THE CANVAS – January 2014
By Britta Konau
Winter has a strange effect on many year-round Mainers. If it weren’t necessary to go to work and to get food once in a while, many of us would probably prefer to hibernate, coop up at home and stay warm with a good book and a cup of something hot. We might even crawl back into bed, because right now, any time seems a good bedtime. Artists Jeffery Becton, Sarah Szwajkos, and Douglas Martenson use a variety of media to depict homes redolent with human habitation but without any actual figure, thus allowing viewers to inhabit the spaces themselves. The selection of bedrooms illustrated here exudes the domesticity and interiority associated with the season up north.
Jeffery Becton was born in Englewood, New Jersey. After studying history at Yale, he received a master of fine arts in graphic design from the Yale School of Art (now Yale School of Art and Architecture). He has exhibited in group shows throughout New England and New York state and has been juried into 11 annual and biennial shows at the Center for Maine Contemporary Art and three Portland Museum of Art Biennials. At the end of February Becton will have a solo exhibition organized by the Maine Museum of Photographic Arts at the Glickman Family Library of the University of Southern Maine. The artist’s work is included in numerous publications on digital photography and imaging, most notably the 2007 Nash Editions: Photography and the Art of Digital Printing. Photographs by Becton are in five museum collections, including the Portland Museum of Art and the New Orleans Museum of Art. He regularly shows his work at the Turtle Gallery in Deer Isle, Elizabeth Moss Galleries in Falmouth, Courthouse Gallery Fine Art in Ellsworth, and VoxPhotographs in Portland.
With a background in graphic design, Jeffery Becton has always been interested in making pictures rather than taking them. He digitally tinted an early- to mid-1990s series of images photographed in Stonington and came into his artistic own when new software introduced the possibility of visual layering. Since the mid-1990s, Becton’s work has become more visually complex, as he digitally integrates images and textures sourced from his own photographs and scans in a fluid process guided more by intuition than a premeditated plan. The resulting digital montages are utterly convincing yet strange scenarios that engender often visceral reactions in viewers and force them to do a double take. “The techniques I use foster visual ambiguities, re-examining the boundaries of mixed media and creating altered realities that merge into images rich in symbols both personal and archetypal,” the artist states.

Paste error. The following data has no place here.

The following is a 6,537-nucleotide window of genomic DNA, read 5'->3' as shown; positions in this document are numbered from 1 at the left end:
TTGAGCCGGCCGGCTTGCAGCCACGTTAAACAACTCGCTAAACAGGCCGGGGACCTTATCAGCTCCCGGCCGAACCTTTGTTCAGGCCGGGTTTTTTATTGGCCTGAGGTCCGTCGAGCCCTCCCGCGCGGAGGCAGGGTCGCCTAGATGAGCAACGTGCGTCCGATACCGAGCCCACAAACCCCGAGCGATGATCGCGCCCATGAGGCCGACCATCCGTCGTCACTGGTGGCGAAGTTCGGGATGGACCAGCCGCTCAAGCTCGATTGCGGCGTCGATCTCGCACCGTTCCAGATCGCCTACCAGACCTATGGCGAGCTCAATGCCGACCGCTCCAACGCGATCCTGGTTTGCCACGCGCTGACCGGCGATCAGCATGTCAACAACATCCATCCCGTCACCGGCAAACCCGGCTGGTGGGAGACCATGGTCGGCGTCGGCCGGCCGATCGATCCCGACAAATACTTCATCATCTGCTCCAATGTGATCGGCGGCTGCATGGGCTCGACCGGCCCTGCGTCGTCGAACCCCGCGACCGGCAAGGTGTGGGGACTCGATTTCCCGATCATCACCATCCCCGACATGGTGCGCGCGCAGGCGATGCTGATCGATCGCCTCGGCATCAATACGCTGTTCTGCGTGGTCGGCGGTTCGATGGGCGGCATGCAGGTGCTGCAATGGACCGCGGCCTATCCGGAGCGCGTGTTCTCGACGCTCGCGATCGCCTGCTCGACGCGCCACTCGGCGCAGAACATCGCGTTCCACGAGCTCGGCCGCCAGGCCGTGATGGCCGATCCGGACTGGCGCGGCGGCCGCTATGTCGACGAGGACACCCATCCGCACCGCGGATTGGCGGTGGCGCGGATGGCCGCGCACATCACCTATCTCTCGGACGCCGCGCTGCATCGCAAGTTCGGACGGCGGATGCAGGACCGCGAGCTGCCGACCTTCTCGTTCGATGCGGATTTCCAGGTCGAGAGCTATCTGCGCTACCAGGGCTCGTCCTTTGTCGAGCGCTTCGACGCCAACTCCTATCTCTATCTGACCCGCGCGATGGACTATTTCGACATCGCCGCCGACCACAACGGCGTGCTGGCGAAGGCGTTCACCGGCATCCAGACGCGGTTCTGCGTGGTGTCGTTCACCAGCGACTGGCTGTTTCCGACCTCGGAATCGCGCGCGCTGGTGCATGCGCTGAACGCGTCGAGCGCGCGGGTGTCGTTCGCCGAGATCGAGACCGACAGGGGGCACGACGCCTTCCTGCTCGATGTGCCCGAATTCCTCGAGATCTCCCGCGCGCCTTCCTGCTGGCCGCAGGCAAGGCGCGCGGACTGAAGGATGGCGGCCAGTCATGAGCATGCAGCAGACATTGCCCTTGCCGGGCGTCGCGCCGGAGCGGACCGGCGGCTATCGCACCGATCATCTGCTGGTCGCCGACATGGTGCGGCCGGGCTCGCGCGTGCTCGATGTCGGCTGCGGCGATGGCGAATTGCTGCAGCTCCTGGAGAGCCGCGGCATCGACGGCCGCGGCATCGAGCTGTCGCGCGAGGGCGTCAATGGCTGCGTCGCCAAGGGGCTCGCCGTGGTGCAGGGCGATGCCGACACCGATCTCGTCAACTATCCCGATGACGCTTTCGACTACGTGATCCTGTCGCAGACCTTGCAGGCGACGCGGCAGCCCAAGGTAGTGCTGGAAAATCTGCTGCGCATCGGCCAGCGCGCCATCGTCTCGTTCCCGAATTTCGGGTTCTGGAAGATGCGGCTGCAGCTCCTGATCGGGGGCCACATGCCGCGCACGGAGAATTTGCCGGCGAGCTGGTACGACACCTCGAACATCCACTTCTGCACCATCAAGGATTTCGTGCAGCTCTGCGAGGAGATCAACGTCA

In these new realities, landscapes merge with interiors, literally bringing the outdoors into the home. Becton works primarily with the interiors of private homes, “because an interior space has so many wonderful ways of being particular with any given kind of light.” Using natural elements rich with associations, like islands and sky, together with manmade forms, Becton explores feelings of existential confusion, loneliness, even fear, but also tranquility and hope. “I try to tease out resonances and amplify them,” he explains, “because life is difficult and unfair and the passing of time mysterious.”
Blue Chest, for which Becton won an honorable mention in last year’s Maine Media Workshops’ contest “Spirit of Place” in the Single Image category, is a typical example of the beauty and unease in his altered interiors. Wall, floor, and ceiling space have been taken over by nature: the entire floor is flooded, clouds occupy the plaster ceiling, and instead of walls the view opens out to a stretch of islands. This home seems not a shelter at all but, rather, exposed to the natural elements. Only a few hints, such as the glimpse of a bed frame in the mirror and a curl of birch bark next to it, allude to the generations of family members who have spent summers in this house, leaving what the artist describes as “layers of patina, real and imagined.” In his version, the home has evolved from a place of containment and protection to one of openness and precariousness. Yet amongst this sense of foreboding and loss prevails an equally strong feeling of the interconnectedness of all life.
A native of Philadelphia, Sarah Szwajkos has been living in midcoast Maine since 1999. She worked for two years for photographer John Paul Caponigro and names Joyce Tenneson and Brian Vanden Brink among her professional mentors. Szwajkos is now a fine art, editorial, and commercial photographer who specializes in interiors and architecture. Recent solo exhibitions were held at the Smith College Alumnae House Gallery in Northampton, Massachusetts, and the Robert C. May Gallery at the University of Kentucky in Lexington. Szwajkos’s work has been chosen for numerous juried and curated group shows throughout New England and in Brooklyn as well. Among her awards are a Good Idea Grant from the Maine Arts Commission in 2009 and a first place in the category of Color Photography at the 2008 Maine Photography Show in Boothbay. Her photographs are in special collections at her alma mater Smith College and in many private homes. Szwajkos is represented by VoxPhotographs, based in Portland.